Sam B. Hall, Jr.

Finding Aid | PDF

headshot of Sam B. Hall, Jr.

Sam Blakely Hall, Jr. was born in Marshall, Harrison County, Texas, on January 11, 1924. He graduated from Marshall High School in 1940 and obtained an Associate of Arts degree from the College of Marshall (now East Texas Baptist University) in 1942. He then began studying law at the University of Texas.

As most young men did during the time, Hall joined the military and served in the Army Air Corps from 1943-1945. After his service, he enrolled in the Baylor School of Law and graduated in 1948. Soon after he began to practice in his hometown of Marshall, Texas and did so until 1976.

In 1962 Sam Hall opposed Wright Patman in the Democratic primary to represent the 1st Congressional District but was defeated. Upon Patman’s death in 1976, Hall won a special election and began his tenure as a United States Congressional Representative. He attributed this, and five re-elections, to a strong standing in the local community.

During the 94th Legislature Hall served on the Education and Labor Committee as well as the Science and Technology Committee. From the 95th to the 99th Legislatures he served on the Judiciary and Veteran’s Affairs Committees and the Select Committee on Narcotics Abuse and Control. While on the Judiciary Committee he also served on subcommittees including Criminal Justice; Immigration, Refugees, and International Law; and Administrative Law and Governmental Relations which he chaired from 1982-1984.

As a Congressman Hall traveled with several CODELS, or Congressional Delegations to international locales including Lebanon, Germany, France, and Southeast Asia. His travel corresponded with the work he was doing while on the Judiciary and Veterans’ Affairs Committees and the Select Committee on Narcotics Abuse and Control.

Representative Hall was a conservative Texas Democrat. As such, he was one of the founding members of the “Boll Weevils”, southern Democrats who often sided with Republicans on national issues. Hall was also a supporter of President Ronald Reagan and his economic plans. This relationship with the Reagan led to Hall’s appointment as a federal judge.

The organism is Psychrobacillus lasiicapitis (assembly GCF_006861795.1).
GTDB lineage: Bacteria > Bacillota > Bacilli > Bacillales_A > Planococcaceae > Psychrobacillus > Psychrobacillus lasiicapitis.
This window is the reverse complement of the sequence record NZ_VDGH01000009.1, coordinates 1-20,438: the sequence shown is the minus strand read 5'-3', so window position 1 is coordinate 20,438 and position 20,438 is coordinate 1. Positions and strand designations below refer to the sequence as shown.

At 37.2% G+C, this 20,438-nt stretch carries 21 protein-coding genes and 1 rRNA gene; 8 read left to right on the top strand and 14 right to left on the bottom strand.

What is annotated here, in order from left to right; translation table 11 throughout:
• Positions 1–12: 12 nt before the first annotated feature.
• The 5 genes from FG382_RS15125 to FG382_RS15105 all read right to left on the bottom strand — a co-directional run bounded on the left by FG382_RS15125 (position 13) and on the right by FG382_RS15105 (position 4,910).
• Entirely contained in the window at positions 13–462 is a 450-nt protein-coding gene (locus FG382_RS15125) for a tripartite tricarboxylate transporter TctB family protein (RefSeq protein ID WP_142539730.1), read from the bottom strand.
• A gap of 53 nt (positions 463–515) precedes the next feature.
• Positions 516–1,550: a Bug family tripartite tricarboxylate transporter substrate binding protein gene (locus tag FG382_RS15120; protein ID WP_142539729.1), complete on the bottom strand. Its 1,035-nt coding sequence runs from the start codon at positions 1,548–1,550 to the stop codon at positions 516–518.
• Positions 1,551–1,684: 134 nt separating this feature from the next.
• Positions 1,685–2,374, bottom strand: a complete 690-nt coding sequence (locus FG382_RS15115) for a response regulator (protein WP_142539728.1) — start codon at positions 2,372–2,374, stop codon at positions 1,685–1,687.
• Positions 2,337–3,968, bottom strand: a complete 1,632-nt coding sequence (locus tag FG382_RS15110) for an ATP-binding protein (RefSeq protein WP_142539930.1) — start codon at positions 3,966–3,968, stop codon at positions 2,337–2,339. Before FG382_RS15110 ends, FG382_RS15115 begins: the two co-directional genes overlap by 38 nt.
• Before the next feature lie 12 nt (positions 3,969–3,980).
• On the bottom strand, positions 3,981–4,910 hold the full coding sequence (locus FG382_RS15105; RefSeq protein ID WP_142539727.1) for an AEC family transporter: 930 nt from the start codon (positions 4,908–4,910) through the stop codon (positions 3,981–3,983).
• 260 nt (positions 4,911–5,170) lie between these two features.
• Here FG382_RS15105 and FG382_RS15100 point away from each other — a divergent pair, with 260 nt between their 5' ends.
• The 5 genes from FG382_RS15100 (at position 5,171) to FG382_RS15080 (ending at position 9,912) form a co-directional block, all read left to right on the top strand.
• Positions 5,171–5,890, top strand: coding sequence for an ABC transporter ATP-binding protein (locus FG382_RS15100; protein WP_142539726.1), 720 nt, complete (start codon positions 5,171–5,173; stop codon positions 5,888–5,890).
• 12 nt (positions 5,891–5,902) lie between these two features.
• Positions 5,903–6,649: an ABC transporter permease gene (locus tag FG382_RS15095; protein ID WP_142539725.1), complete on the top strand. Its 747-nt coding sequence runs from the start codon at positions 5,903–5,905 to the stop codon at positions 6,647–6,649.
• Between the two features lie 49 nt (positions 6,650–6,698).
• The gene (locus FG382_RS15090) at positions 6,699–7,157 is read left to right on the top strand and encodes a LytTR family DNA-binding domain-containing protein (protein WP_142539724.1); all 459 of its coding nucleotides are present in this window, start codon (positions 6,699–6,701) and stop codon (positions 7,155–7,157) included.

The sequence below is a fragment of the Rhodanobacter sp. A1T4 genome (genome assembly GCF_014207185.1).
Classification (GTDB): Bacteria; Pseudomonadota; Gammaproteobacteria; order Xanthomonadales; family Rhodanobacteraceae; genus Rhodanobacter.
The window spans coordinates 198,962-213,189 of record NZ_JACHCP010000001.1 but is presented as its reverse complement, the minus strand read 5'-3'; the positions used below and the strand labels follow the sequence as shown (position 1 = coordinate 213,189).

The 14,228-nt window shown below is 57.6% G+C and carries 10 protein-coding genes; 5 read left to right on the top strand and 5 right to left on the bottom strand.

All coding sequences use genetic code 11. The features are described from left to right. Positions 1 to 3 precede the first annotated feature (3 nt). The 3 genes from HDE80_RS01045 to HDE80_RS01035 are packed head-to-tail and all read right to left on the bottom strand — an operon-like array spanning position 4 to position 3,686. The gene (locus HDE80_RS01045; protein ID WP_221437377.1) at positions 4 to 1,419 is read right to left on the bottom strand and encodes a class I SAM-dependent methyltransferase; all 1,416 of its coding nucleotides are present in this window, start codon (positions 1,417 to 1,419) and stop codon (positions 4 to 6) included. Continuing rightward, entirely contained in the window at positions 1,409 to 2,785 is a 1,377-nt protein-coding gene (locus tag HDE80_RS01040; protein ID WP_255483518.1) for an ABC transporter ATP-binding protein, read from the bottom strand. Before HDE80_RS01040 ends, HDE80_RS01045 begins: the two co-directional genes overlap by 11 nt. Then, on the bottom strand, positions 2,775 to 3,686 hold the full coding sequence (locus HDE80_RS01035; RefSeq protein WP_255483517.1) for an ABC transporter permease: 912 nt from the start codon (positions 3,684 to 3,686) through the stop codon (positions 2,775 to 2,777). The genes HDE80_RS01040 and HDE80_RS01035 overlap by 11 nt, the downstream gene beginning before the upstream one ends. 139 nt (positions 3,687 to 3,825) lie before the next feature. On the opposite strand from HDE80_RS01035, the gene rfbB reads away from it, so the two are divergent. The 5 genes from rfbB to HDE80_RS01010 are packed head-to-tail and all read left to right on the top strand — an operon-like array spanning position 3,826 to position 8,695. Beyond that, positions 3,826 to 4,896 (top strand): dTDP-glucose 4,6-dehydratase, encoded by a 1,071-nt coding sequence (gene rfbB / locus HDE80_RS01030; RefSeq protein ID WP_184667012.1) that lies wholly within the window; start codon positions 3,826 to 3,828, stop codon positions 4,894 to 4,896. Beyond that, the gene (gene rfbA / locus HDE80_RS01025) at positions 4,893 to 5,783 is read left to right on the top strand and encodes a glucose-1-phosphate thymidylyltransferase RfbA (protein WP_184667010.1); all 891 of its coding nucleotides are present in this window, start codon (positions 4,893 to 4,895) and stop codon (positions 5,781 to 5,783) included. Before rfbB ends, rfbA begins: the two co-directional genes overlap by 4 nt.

In 1985 President Reagan nominated Sam Hall as United States District judge for the Eastern District of Texas. His continued interest in the law, and work on the House Judiciary Committee, kept Hall in contact with the skills needed as a judge. Hall was confirmed as District Judge May 3, 1985, which led to his resignation from the United States House of Representatives on May 27, 1985. He served in this capacity until his death, April 10, 1994.

Sam Hall was married to the former Madeleine Segal and had three daughters: Becky, Amanda, and Sandra. The United States Courthouse and Federal Building in Marshall, Texas is named in his honor.

The Collection

The Sam B. Hall, Jr. papers are focused on the period in which he served as a United States House Representative (1976-1985). Materials from his time as a Federal Judge are also present (1985-1994).

The Campaigns series includes items from several parts of the congressional campaign process. Sam Hall faced redistricting while in office, therefore maps and census data used to analyze a new potential district are included in the Redistricting subseries. The Democrats subseries includes Whip Advisories and information provided by the Democratic Study Group, and the Elections subseries includes results, correspondence, advertisements, and official documents filed for election purposes.

The Committees series is divided into five subseries including committee and subcommittee work. The General subseries includes material collected regarding Hall’s general interests and not his specific committees; topics include appropriations, agriculture, banking and finance, foreign affairs, and ways and means. The other four subseries cover his work on the Judiciary and Veterans’ Affairs Committees and the Select Committees on Narcotics Abuse Control and Ethics.

As a native to the district he served, Congressman Hall was closely involved in the community. The Constituents, District, and Events series document his work and appearances. Alpha files and project files can be found as well as correspondence and invitations to various events. Restricted files are included in the District series.

The Judicial series includes items regarding the 1980 Reagan budget, however the bulk of materials is concentrated on Hall’s time as a federal judge. The Legislative series, in addition to the Committees series, make up the bulk of this collection. Legislative papers include bills, correspondence, Dear Colleague letters, program, and project files. Significant legislation in the files includes the Soft Drink Act, Hobbs Act, Simpson-Mazzoli Immigration Reform and Control Act, Immigration and Naturalization Act, and the Vietnamese refugee resettlement bills.

Newsletters, press releases, and radio transcripts can be found in the Press series. The radio transcripts correspond with the reel to reels and cassette tapes found in the Audio-Visual series. The Photographs, Albums, and Scrapbooks series includes visual materials collected throughout Hall’s congressional career. Most of the items are evidence of his work visiting the 1st Congressional district as well as hosting constituents and dignitaries in DC. Travel photos are also included.

The collection consists of 529 document boxes, 15 binder boxes, and 4 oversize boxes, 225.34 linear ft.